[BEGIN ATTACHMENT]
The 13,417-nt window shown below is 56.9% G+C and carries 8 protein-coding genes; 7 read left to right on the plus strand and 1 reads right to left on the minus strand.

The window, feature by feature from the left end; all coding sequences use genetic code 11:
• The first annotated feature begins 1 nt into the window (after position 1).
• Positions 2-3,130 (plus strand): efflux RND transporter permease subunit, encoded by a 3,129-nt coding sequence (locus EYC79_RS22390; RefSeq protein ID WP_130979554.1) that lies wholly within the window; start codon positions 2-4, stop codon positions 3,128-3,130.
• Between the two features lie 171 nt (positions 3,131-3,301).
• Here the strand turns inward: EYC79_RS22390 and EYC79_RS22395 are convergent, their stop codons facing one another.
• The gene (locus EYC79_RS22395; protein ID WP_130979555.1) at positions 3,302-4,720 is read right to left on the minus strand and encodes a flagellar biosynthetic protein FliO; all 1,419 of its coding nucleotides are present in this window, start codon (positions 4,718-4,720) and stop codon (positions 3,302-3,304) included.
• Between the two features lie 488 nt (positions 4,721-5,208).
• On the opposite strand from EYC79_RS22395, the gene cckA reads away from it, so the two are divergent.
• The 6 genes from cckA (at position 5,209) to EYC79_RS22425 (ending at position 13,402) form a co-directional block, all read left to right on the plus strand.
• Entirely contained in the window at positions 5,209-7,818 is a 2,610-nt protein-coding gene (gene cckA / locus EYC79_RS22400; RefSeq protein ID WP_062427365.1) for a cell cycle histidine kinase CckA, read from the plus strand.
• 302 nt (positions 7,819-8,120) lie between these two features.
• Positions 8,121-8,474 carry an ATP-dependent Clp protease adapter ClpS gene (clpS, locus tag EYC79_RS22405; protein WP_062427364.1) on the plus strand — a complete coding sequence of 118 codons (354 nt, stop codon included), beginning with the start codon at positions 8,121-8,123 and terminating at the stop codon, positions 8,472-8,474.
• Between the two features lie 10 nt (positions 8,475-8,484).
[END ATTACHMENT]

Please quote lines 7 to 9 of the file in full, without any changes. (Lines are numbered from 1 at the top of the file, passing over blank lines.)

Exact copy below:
• The gene (locus EYC79_RS22395; protein ID WP_130979555.1) at positions 3,302-4,720 is read right to left on the minus strand and encodes a flagellar biosynthetic protein FliO; all 1,419 of its coding nucleotides are present in this window, start codon (positions 4,718-4,720) and stop codon (positions 3,302-3,304) included.
• Between the two features lie 488 nt (positions 4,721-5,208).
• On the opposite strand from EYC79_RS22395, the gene cckA reads away from it, so the two are divergent.